So, the book itself was a coincidence, the followed a similar conincidence, and within the book itself, another coincidence occurred. The line: “Five-cent cotton, fo’ty cent meat, how in the world kin a pore man eat ”are also to be found in Vonnegut’s Slaughterhouse Five, which I had bought at the English bookstore about a month before only in Vonnegut’s version the price of cotton is “‘leven-cent.”
I took the book off the shelf and carried it over to my girlfriend so that she could compare the two lyrics from the same song in two such unrelated books. I was obviously more moved by the incident than she was, still, she agreed that it was odd. I got up and paced the room for a little while, trying to puzzle out what the connection could be. It seemed I was being shown a sign. I went back to Vonnegut for the sentences that preceded the lyrics they were: “Billy was emotionally racked again. The experience was definitely associated with those four men and not what they sang.” I’m not adding the italics, they are part of the original text. As I read this passage I knew what it was that the zealously faithful feel when they read the bible for comfort and feel the acute feeling that the words they are reading were meant for them alone. The italics on the page seemed to have jumped out at me, saying the song itself was unimportant, still Vonnegut quotes 10 lines of it. Why would he do that if the song were unimportant. Stranger still, was how oddly Vonnegutian this whole experience was. Especially considering the immensely Vonnegutian experience I had back in 2002 in Chicago when Vonnegut came to the Harold Washington library to speak.
I was living at the time in the south loop and thought it incredible that I should get a free chance to see Vonnegut speak for free, in my own neighborhood nonetheless. When I got there, I found that the library staff had blocked off the top floor where he was to speak as it was already filled to capacity. Narrowly skirting a guard I ran up the wrong way on an escalator, to find myself at the back of an immense crowd, before the crowd about 400 feet in front of me Vonnegut was speaking.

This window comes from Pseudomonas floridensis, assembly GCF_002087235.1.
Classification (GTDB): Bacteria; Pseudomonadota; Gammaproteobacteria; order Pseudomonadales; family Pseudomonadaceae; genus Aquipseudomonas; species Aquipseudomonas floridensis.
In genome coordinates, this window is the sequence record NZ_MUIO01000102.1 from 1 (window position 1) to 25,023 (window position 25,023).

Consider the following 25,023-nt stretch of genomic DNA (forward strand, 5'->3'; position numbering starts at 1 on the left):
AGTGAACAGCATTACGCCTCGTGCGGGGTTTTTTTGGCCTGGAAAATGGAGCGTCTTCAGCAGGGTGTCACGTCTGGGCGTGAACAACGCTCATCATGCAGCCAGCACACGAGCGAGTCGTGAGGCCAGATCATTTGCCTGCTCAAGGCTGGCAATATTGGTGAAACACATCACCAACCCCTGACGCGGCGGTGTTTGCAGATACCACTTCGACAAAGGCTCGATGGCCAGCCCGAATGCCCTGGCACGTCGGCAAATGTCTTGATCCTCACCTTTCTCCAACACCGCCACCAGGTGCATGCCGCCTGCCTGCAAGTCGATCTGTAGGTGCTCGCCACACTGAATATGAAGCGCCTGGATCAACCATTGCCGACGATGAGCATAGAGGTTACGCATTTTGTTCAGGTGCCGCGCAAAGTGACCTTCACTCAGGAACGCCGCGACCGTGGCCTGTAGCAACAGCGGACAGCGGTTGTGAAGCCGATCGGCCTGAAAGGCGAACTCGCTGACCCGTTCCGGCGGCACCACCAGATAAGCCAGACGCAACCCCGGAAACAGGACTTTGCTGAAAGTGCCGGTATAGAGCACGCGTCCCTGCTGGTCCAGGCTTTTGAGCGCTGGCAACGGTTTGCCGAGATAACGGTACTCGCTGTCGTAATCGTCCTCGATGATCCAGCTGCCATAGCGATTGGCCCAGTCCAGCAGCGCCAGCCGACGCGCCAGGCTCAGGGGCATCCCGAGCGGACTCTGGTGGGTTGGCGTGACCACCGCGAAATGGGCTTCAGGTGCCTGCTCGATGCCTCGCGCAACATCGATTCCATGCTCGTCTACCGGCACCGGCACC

I occasionally tell people that I went to see Vonnegut speak, and I did exactly that; I watched him speak. I couldn’t hear anything in that room. I couldn’t give up my coveted spot though and stayed to the end, listening to the murmurs of the crowd around me all straining to hear a few words.
About a week later, I had nearly forgotten about the incident, when I woke up early one Saturday morning and began my day by flipping through the channels. I didn’t get very far when I hit a local access channel that was airing the talk. So, at one moment in time I watched Vonnegut speak, and at another I listened to the same speech, as if there had been a week-long delay on his words. What was also odd is that I remember the camera’s point of view being almost exactly where I had been standing in the room. So it was almost as if I was inhabiting myself again, only with much better hearing, a week later while sitting on my couch.
So far the coincidence has yielded no great revelation, and I doubt whether it will. I am still quite unconcerned with the prices of cotton or meat, but it seems they are things that I have brought into my circle and that I am continually seeking them out, despite having no conscious intent of doing so. Or maybe this has all just been an incredible coincidence. It’s hot enough today that I am really not very sure and do not intend to think much more about it until something similar should suddenly remind me of it.